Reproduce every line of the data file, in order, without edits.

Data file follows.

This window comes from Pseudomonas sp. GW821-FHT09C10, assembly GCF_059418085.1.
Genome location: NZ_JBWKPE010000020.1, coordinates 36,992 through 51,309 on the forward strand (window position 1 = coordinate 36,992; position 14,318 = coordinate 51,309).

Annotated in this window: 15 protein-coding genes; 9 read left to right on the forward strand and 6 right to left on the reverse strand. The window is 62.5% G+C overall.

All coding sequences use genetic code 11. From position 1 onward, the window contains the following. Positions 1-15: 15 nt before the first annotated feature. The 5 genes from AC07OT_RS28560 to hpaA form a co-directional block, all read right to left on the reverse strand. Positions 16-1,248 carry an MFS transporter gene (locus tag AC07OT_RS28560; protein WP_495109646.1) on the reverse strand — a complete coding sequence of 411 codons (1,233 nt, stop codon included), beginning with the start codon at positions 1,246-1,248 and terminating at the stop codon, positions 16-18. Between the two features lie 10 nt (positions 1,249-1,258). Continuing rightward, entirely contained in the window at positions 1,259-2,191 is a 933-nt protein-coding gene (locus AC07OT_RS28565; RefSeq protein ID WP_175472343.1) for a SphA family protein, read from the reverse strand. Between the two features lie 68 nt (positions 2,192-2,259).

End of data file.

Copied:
This window comes from Pseudomonas sp. GW821-FHT09C10, assembly GCF_059418085.1.
Genome location: NZ_JBWKPE010000020.1, coordinates 36,992 through 51,309 on the forward strand (window position 1 = coordinate 36,992; position 14,318 = coordinate 51,309).

Annotated in this window: 15 protein-coding genes; 9 read left to right on the forward strand and 6 right to left on the reverse strand. The window is 62.5% G+C overall.

All coding sequences use genetic code 11. From position 1 onward, the window contains the following. Positions 1-15: 15 nt before the first annotated feature. The 5 genes from AC07OT_RS28560 to hpaA form a co-directional block, all read right to left on the reverse strand. Positions 16-1,248 carry an MFS transporter gene (locus tag AC07OT_RS28560; protein WP_495109646.1) on the reverse strand — a complete coding sequence of 411 codons (1,233 nt, stop codon included), beginning with the start codon at positions 1,246-1,248 and terminating at the stop codon, positions 16-18. Between the two features lie 10 nt (positions 1,249-1,258). Continuing rightward, entirely contained in the window at positions 1,259-2,191 is a 933-nt protein-coding gene (locus AC07OT_RS28565; RefSeq protein ID WP_175472343.1) for a SphA family protein, read from the reverse strand. Between the two features lie 68 nt (positions 2,192-2,259).